**Note: This applies to Canada. Seems you can get iHeart stations on these in the U.S., although from experience, not always. I had a tough time getting many L.A. iHeart stations while in Florida.

Amazon, Google, and Apple (soon to debut their smart speakers) are monstrous companies. These units are their new growth category. They will get these close to 70-80% penetration within the next decade.

Probably sooner.

Tough to remember but in 2011 smartphone ownership was just 35%. Today it’s close to 80%. Seven years… And that was without Amazon in the picture. Now all 3 companies will be pounding the virtues of these units.

Lastly, when you have a smart speaker, you can’t help but make mistakes or hitting new stations that are surprises. Ones you didn’t want or ask for. On the other hand, many of these stations will be excellent. Way better than what you’re currently listening to terrestrially. More focused, no spots, highly curated music that’s just excellent. That’s scary too. Because in our old radio terms it’s like some new station got licensed in your city with a signal just as good as yours and signed on sounding fantastic…and some listeners found it by accident and stayed. Here’s a real life example. I asked for Jazz FM trying to get that here in Toronto. I caught a station in London. It was light years better than Jazz FM here. Zero comparison. If I loved Jazz and listened to Jazz FM here I’d be gone before Miles touched his horn.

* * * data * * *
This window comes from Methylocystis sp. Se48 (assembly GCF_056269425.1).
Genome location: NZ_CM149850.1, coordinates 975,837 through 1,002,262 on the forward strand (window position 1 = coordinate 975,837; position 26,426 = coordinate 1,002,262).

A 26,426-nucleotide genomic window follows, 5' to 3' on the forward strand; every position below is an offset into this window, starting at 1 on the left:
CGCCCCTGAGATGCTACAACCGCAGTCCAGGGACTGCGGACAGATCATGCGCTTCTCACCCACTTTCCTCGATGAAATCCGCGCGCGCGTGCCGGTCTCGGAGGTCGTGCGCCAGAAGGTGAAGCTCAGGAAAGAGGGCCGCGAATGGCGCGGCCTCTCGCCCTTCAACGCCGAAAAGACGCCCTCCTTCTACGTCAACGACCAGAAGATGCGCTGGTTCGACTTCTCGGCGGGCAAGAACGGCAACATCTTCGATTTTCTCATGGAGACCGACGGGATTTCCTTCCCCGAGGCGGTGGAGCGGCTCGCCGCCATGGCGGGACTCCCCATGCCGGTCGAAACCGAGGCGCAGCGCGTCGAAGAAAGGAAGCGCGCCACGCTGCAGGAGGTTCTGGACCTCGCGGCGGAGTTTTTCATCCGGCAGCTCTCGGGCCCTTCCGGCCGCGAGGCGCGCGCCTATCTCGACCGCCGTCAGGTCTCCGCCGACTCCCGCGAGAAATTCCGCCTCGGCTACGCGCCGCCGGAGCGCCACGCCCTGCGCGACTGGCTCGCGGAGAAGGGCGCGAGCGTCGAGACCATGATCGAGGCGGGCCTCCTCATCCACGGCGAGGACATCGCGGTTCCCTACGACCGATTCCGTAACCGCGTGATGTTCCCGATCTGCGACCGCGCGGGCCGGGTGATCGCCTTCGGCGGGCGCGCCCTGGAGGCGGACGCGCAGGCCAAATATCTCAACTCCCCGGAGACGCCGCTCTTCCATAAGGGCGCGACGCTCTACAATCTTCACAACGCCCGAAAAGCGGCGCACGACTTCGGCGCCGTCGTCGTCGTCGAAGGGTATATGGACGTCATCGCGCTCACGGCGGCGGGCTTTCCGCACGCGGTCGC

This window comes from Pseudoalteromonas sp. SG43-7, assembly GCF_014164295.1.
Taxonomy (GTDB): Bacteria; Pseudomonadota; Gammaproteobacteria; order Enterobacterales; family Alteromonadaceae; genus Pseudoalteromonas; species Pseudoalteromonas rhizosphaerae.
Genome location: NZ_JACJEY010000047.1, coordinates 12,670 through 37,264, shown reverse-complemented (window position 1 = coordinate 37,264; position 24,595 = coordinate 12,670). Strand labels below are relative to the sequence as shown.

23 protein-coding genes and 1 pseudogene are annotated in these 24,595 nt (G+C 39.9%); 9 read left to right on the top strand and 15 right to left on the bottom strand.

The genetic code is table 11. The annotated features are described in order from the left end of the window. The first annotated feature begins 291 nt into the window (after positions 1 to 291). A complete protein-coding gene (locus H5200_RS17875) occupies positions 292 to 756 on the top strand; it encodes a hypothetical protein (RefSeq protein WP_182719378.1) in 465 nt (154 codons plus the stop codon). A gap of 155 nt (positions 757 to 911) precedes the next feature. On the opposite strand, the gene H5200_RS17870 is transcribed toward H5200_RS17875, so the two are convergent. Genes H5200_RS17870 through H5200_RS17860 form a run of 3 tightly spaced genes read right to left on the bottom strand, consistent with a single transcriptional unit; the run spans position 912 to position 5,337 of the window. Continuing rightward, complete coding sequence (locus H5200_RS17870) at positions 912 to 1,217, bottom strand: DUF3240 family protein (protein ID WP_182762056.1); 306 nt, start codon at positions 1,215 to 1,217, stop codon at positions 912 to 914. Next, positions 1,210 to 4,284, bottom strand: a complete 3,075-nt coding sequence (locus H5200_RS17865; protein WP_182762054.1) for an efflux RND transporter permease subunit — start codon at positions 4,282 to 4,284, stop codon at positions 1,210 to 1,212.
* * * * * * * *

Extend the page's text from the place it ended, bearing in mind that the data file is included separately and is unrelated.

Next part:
Let’s bounce to some positives.

AM radio is just as strong as FM. On these speakers (or phones) they’re identical. Clear, strong, instant play (if you get the name right), and in every market. It’s your stream, not your tower now. AM’s are at complete parity with FM’s. Perhaps this explains why Newstalk Stations have been unexplainably gaining 18-34-year-old listeners. Maybe it’s as simple as now they are on the same ‘band’ as music stations. So, NT is a choice again.